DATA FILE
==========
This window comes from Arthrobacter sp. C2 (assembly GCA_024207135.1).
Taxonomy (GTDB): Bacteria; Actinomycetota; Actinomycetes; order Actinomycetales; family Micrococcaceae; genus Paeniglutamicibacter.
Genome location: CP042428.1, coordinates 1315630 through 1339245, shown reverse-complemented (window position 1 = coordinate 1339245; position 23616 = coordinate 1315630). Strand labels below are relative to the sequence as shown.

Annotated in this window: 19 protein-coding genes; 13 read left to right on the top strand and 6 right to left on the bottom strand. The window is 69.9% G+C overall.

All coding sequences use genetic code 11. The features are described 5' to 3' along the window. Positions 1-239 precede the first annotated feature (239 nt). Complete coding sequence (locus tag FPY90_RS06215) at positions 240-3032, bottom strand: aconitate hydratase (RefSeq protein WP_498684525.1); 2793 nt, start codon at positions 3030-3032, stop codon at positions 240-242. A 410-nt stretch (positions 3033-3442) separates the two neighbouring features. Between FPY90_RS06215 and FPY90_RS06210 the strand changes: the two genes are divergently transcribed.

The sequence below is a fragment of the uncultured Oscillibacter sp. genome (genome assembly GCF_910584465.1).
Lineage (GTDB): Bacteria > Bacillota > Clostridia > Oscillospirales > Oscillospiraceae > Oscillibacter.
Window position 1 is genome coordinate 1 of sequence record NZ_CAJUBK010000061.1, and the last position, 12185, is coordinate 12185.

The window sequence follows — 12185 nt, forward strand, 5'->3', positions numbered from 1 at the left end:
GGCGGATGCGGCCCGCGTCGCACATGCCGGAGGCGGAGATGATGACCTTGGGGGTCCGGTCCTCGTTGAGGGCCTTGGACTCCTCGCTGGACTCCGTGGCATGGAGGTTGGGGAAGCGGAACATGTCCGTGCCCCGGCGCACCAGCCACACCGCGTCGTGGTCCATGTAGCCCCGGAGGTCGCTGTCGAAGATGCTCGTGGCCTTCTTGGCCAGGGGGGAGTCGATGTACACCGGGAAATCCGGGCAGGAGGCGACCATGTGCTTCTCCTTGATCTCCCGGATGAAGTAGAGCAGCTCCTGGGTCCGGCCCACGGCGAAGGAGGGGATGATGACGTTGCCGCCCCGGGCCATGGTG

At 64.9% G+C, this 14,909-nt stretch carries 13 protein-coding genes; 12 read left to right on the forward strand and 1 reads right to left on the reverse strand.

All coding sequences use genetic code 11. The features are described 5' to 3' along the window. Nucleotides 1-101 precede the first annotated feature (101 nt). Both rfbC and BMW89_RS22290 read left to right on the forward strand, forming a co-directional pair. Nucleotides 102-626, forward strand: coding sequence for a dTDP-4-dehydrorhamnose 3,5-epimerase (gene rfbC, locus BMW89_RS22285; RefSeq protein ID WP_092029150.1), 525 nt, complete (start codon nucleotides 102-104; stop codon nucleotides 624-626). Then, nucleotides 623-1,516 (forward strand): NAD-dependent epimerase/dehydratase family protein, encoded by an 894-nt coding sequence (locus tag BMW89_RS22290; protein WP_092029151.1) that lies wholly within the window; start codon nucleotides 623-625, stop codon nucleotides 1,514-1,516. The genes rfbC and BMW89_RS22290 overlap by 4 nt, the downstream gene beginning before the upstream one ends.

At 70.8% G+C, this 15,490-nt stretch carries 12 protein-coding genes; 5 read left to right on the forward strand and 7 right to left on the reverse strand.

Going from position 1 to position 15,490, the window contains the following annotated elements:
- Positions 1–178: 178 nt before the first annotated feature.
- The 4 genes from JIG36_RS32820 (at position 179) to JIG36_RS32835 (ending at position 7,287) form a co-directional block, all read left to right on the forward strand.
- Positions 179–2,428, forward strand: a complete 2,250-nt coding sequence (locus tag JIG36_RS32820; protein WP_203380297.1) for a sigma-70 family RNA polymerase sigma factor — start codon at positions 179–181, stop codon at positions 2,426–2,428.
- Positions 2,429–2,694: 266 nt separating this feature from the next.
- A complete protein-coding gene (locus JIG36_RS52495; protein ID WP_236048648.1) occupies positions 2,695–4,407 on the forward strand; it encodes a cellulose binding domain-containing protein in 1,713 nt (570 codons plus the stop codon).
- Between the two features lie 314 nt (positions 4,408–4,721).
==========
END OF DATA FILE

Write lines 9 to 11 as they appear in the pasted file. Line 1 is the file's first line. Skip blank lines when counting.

The window sequence follows — 12185 nt, forward strand, 5'->3', positions numbered from 1 at the left end:
GGCGGATGCGGCCCGCGTCGCACATGCCGGAGGCGGAGATGATGACCTTGGGGGTCCGGTCCTCGTTGAGGGCCTTGGACTCCTCGCTGGACTCCGTGGCATGGAGGTTGGGGAAGCGGAACATGTCCGTGCCCCGGCGCACCAGCCACACCGCGTCGTGGTCCATGTAGCCCCGGAGGTCGCTGTCGAAGATGCTCGTGGCCTTCTTGGCCAGGGGGGAGTCGATGTACACCGGGAAATCCGGGCAGGAGGCGACCATGTGCTTCTCCTTGATCTCCCGGATGAAGTAGAGCAGCTCCTGGGTCCGGCCCACGGCGAAGGAGGGGATGATGACGTTGCCGCCCCGGGCCATGGTG

At 64.9% G+C, this 14,909-nt stretch carries 13 protein-coding genes; 12 read left to right on the forward strand and 1 reads right to left on the reverse strand.